For fdcol63:

That doesn't matter until somebody CONVINCES them it matters.  And who do you expect to convince them?  "Law Enforcement", who conveniently ignored their oath of office as soon as they pinned on the badge?  The ONLY solution to this is the upcoming civil war.  For until enough of them are wiped from the face of the earth, they will continue as they have for YEARS because they know they can.

Are YOU ready?  Or are you satisfied?
 
It's much more difficult to parse plain speech into a desired contrary statement than it is to do so to a weasle-worded speech. Hence, plain speech must be destroyed.
 
Mark, I hope that we can avoid the violence and bloodshed of another civil war and effect the changes we need peacefully through the ballot box.  If course, this becomes problematic as the electoral process becomes more and more corrupted, and as fewer and fewer people have confidence in the electoral process.  I think the intentional undermining of the electoral process is one of the central components of the Left's Gramscian strategy of the "long march through the culture". 

I think we may also need to accept the reality, at some point, that the political majorities in the liberal bastions along the Coasts and the Midwest have interests and goals of a different kind of America than the rest of us in traditional Fly-Over America want or will accept.  We may need to face the reality that we will probably reach a point where compromise won't work and mutual alliance is no longer a preferred option.

The Union may need to split along those ideological lines in an attempt to avoid the 2nd Civil War that may result from these differences.  If such a war is not avoidable, then I hope we ALL are ready.
 
@fdcol63, I wish it were that simple, though I know the process is extremely complex. The problem here is this, on the Federal Level JTheudges make decisions and those sensations have an impact in their district, region war area of responsibility, which can be Nationwide, which in reality carries the same weight as Law. We need to be careful here, which we trapped here. Case in point, On 11 September 2001, this nation was attacked by terrorists. Shortly there after, the Congress followed the lead of The President of the United States, George W. Bush into War. The President used the Congressionally passed ball calls The War Powers Act, there were two of them, both of 1941. Would George W Bush be considered and activists because he used “Established Law”. Personally, I would have preferred that each day under “The US Constitutional Standard”. This would have been a “Declaration of War”. It was my view, that a “Declaration of War ” to me, this was the Constitutional solution. I can now see this as a possible solution with in our nation's Constitution.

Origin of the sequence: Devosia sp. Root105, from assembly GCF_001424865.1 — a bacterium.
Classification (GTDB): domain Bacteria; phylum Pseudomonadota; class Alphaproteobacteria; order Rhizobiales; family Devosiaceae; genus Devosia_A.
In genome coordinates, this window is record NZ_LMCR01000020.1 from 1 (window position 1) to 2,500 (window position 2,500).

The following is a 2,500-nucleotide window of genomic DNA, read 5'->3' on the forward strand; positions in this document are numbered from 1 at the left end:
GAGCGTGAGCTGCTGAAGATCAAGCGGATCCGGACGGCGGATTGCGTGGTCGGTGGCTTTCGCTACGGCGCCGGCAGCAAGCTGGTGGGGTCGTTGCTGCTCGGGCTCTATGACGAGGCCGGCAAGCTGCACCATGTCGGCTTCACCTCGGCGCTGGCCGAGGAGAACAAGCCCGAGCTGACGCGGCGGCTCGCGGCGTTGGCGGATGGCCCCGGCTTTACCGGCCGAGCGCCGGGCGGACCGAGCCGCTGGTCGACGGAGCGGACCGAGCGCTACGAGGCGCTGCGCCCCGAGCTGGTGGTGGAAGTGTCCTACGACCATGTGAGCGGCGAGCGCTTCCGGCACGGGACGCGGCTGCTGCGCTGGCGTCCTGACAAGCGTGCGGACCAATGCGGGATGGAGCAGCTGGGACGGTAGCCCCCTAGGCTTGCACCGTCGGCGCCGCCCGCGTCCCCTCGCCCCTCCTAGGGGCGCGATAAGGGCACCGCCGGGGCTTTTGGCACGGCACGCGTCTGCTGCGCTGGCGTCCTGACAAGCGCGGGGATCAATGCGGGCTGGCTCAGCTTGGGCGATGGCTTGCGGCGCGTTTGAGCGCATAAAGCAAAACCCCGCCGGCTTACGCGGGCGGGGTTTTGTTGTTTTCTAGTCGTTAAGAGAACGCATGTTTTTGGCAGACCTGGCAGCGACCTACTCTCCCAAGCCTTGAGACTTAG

Yes, the US Constitution means, in simple reading, precisely what it says.  Remember, the simplest things written (10 Commandments, Declaration of Independence, Bill of Rights) were not written by lawyers or liberals, but people just like each of us.

Just read a new book that's a must read cause it's Americans (yep, who own guns) who actually take a stand against tyranny/martial law.  It's a thriller & must read so I'm giving it out this Xmas as a stocking stuffer just to get the cause out to others & why we need guns.

www.booksbyoliver.com

I really have little confidence that the Surpeme Court will uphold our right to bear arms.  The times are changing against the U.S. Constitution.  Great article!!
 
Yes, the US Constitution means, in simple reading, precisely what it says.  Remember, the simplest things written (10 Commandments, Declaration of Independence, Bill of Rights) were not written by lawyers or liberals, but people just like each of us.

Just read a new book that's a must read cause it's Americans (yep, who own guns) who actually take a stand against tyranny/martial law.  It's a thriller & must read so I'm giving it out this Xmas as a stocking stuffer just to get the cause out to others & why we need guns.

www.booksbyoliver.com

@FDCOL63, it may be a 2nd Civil War, but the novel I just mentioned is about a 2nd American Revolution. 
 
Albert Einstein once said, “it is very simple to make something complex and very complex to make something simple.” Both sides of the political aisle play this stupid game. The comment about “weasel-would it speech”, if you write something in “plain spoken speech”, every weasel will get through it.” I hate to disappoint you, but we are in VAT very same civil war. I don't even in some distant land, we are fighting a war, right now, here at Castle. “This is not drill, this is*not*an exercise!” The concept that says, “We will have*either* “plain-spoken speech” OR “weasel-worded speech”, that is just plain BS.  
 
Censoring posts? Sure sign of no guts, no arguments and no brains.....
What a pissweak bunch you are.
 
Watch your tongue, or rather, typing, sir.  No reason to go to that level of language.

According to my server, you have exactly two posts by the 1735099 label - and both appear in their totality (which, frankly does not redound to your favor), including the link in the first post.

So, please do share the info you believe was redacted.  And do so civilly or not at all.
 
On 1735099,

As a few of you know I had looked into gun, crime, homocide and suicide statistics of the US and my own country, Australia, after the outrageous claims of the US NRA that Australia was a hotbed of crime compared to the US, due to the tighter gun laws.  There was a long rambling article on that with statisitcs woven into the argument.